No evidence personal or oral should be received at the back of other party and if any such evidence is recorded, it is the duty of the authority that such evidence must be made available to the other party. In Dhakeswari Cotton Mills Ltd v. Commissioner Of Income Tax, West Bengal the court held that the tribunal violated the principal of natural justice by not disclosing to the assessee the information that has been supplied to it by the departmental representative. In some cases, it might be possible that the circumstances are such that no evidence can be taken in the presence of the party but on the back of them. However, in such cases, the gist of the evidence so collected against the party concerned must be brought to his notice and the party concerned should be given an opportunity to rebut the evidence so collected as was in the case of HiraNath Mishra AndOrs. v. The Principal, Rajendra Medical College.
Right to present case and evidence
It is the right guaranteed to both the parties to represent their case. The adjudicatory authority must provide the party with a reasonable opportunity to present his case. This can be done either orally or in writing. In Union of India v. J.P. Mitter , the court refused to quash the order of the president of India in a dispute relating to the age of high court judge on the ground that the President did not grant oral hearing even on request. The Court was of the view that when the person has been given an opportunity to submit his case in writing, there is no violation of the principles of natural justice if an oral hearing is not granted.
Right to rebut evidence
It is the right of the opposite party to rebut the issue raised against him. It is the duty of the court to grant permission for a rebuttal to the party so that he can express his views and defend himself. In Dhakeswari Cotton Mills Ltd v. Commissioner Of Income Tax,West Bengal, the hon’ble Court held that not giving any opportunity to the company to rebut the material furnished to it by him is in violation of principal of the natural justice.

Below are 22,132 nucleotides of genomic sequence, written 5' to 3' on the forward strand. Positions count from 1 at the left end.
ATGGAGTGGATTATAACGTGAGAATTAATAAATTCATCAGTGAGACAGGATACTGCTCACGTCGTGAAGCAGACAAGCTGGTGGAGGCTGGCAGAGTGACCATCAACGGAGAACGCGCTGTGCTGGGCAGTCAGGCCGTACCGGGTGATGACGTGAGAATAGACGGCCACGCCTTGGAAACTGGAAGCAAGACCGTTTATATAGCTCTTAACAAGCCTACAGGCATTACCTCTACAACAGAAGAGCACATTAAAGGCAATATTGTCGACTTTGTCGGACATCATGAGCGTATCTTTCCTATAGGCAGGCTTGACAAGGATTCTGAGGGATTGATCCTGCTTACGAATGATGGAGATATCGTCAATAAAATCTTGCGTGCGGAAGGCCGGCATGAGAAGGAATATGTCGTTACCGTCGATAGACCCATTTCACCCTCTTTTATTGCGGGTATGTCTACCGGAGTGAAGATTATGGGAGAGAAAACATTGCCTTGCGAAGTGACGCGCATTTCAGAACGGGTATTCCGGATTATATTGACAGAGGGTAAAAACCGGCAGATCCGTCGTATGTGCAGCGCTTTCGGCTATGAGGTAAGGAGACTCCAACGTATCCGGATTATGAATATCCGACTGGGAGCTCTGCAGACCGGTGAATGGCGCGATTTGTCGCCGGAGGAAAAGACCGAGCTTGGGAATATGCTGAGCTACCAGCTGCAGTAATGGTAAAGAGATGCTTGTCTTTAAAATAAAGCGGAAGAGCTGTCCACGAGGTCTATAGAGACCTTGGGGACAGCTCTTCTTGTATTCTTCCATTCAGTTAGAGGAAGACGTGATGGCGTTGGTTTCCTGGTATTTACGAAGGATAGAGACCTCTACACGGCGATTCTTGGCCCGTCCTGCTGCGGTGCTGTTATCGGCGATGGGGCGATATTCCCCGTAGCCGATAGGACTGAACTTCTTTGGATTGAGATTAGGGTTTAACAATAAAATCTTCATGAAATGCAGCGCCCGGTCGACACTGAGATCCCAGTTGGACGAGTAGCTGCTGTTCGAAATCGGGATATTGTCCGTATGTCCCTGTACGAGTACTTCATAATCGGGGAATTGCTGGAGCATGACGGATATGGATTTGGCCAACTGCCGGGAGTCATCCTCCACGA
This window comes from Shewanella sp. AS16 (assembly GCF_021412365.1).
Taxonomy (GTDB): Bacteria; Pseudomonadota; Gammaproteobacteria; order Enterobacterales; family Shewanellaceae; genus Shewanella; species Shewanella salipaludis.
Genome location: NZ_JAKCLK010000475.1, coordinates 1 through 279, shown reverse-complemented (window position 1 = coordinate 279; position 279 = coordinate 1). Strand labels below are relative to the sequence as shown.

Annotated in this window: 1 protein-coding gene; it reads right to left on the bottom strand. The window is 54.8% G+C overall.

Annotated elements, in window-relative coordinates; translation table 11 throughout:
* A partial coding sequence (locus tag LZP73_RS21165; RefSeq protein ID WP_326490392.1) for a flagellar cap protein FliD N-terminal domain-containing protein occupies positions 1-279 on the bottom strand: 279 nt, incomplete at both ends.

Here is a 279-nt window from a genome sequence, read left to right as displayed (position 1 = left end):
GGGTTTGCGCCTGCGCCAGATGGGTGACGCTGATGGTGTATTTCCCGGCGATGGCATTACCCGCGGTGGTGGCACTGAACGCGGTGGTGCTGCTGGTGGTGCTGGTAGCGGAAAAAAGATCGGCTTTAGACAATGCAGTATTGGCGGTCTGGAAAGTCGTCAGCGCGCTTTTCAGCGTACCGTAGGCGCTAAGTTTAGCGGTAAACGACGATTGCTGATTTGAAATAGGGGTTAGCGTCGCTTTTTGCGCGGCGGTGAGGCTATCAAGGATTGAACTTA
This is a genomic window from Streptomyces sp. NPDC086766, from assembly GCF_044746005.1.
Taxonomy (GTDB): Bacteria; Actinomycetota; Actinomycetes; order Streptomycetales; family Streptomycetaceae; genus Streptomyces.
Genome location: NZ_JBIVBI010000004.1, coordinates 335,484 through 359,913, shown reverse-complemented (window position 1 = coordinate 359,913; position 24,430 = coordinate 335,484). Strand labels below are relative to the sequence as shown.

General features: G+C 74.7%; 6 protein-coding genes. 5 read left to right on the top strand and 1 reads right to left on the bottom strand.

The basic rule of law and natural justice require the recording of reasons in support of the order. In S.N. Mukherjee vs. Union of India it was observed that in view of the expanding horizon of the principles of natural justice, the requirement to record reason can be regarded as one of the principles of natural justice which govern the exercise of power by administrative authorities. Also, In Maneka Gandhi v. Union of India, the apex court held that law which allows any administrative authority to take a decision affecting the rights of the people, without assigning the reason for such action, cannot be accepted as a procedure which is just, fair and reasonable, hence violative of Articles 14 and 21.
The Latin maxim, ‘Audi Alteram Partem’ is the principle of natural justice which says no person shall be condemned unheard. Hence, no case or judgment can be decided without listening to the point of another party. However, there are many cases where this principle of natural justice is excluded, and no option is given to the party to speak. In Maharashtra State Financial Corporation v. Suvarna Board Mills and another, it has been observed that the natural Justice cannot be placed in a strait Jacket; rules are not embodied and they do vary from case to case and from one fact-situation to another.